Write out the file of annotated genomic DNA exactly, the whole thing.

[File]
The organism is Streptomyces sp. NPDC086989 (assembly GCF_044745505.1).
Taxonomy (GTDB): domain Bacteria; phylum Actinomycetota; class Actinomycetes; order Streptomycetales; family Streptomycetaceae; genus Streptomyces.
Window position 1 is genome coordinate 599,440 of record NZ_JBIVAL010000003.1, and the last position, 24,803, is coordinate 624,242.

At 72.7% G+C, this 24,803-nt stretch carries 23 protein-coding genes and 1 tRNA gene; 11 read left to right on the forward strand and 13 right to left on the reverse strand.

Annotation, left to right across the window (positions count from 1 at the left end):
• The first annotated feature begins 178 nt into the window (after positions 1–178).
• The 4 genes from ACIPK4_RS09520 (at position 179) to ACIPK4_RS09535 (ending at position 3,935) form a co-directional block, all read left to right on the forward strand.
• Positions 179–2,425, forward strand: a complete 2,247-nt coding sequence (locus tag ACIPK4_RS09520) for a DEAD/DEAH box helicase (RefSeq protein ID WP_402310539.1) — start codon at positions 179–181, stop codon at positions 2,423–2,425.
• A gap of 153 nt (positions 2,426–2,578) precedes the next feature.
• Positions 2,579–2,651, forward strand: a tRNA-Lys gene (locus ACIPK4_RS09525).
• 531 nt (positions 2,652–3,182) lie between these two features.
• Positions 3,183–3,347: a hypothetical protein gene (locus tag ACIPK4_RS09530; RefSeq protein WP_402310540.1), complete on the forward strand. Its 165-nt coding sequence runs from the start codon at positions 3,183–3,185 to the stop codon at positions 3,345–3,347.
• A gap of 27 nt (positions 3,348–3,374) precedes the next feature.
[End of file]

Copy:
The organism is Streptomyces sp. NPDC086989 (assembly GCF_044745505.1).
Taxonomy (GTDB): domain Bacteria; phylum Actinomycetota; class Actinomycetes; order Streptomycetales; family Streptomycetaceae; genus Streptomyces.
Window position 1 is genome coordinate 599,440 of record NZ_JBIVAL010000003.1, and the last position, 24,803, is coordinate 624,242.

At 72.7% G+C, this 24,803-nt stretch carries 23 protein-coding genes and 1 tRNA gene; 11 read left to right on the forward strand and 13 right to left on the reverse strand.

Annotation, left to right across the window (positions count from 1 at the left end):
• The first annotated feature begins 178 nt into the window (after positions 1–178).
• The 4 genes from ACIPK4_RS09520 (at position 179) to ACIPK4_RS09535 (ending at position 3,935) form a co-directional block, all read left to right on the forward strand.
• Positions 179–2,425, forward strand: a complete 2,247-nt coding sequence (locus tag ACIPK4_RS09520) for a DEAD/DEAH box helicase (RefSeq protein ID WP_402310539.1) — start codon at positions 179–181, stop codon at positions 2,423–2,425.
• A gap of 153 nt (positions 2,426–2,578) precedes the next feature.
• Positions 2,579–2,651, forward strand: a tRNA-Lys gene (locus ACIPK4_RS09525).
• 531 nt (positions 2,652–3,182) lie between these two features.
• Positions 3,183–3,347: a hypothetical protein gene (locus tag ACIPK4_RS09530; RefSeq protein WP_402310540.1), complete on the forward strand. Its 165-nt coding sequence runs from the start codon at positions 3,183–3,185 to the stop codon at positions 3,345–3,347.
• A gap of 27 nt (positions 3,348–3,374) precedes the next feature.